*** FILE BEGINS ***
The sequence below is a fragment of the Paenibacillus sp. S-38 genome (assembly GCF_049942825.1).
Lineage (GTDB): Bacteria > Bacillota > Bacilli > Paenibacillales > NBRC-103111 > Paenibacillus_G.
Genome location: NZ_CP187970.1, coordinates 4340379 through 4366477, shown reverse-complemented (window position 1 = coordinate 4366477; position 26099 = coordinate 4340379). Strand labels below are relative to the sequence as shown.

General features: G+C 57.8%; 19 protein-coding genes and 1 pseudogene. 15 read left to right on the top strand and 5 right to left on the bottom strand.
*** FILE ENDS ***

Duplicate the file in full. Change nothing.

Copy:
The sequence below is a fragment of the Paenibacillus sp. S-38 genome (assembly GCF_049942825.1).
Lineage (GTDB): Bacteria > Bacillota > Bacilli > Paenibacillales > NBRC-103111 > Paenibacillus_G.
Genome location: NZ_CP187970.1, coordinates 4340379 through 4366477, shown reverse-complemented (window position 1 = coordinate 4366477; position 26099 = coordinate 4340379). Strand labels below are relative to the sequence as shown.

General features: G+C 57.8%; 19 protein-coding genes and 1 pseudogene. 15 read left to right on the top strand and 5 right to left on the bottom strand.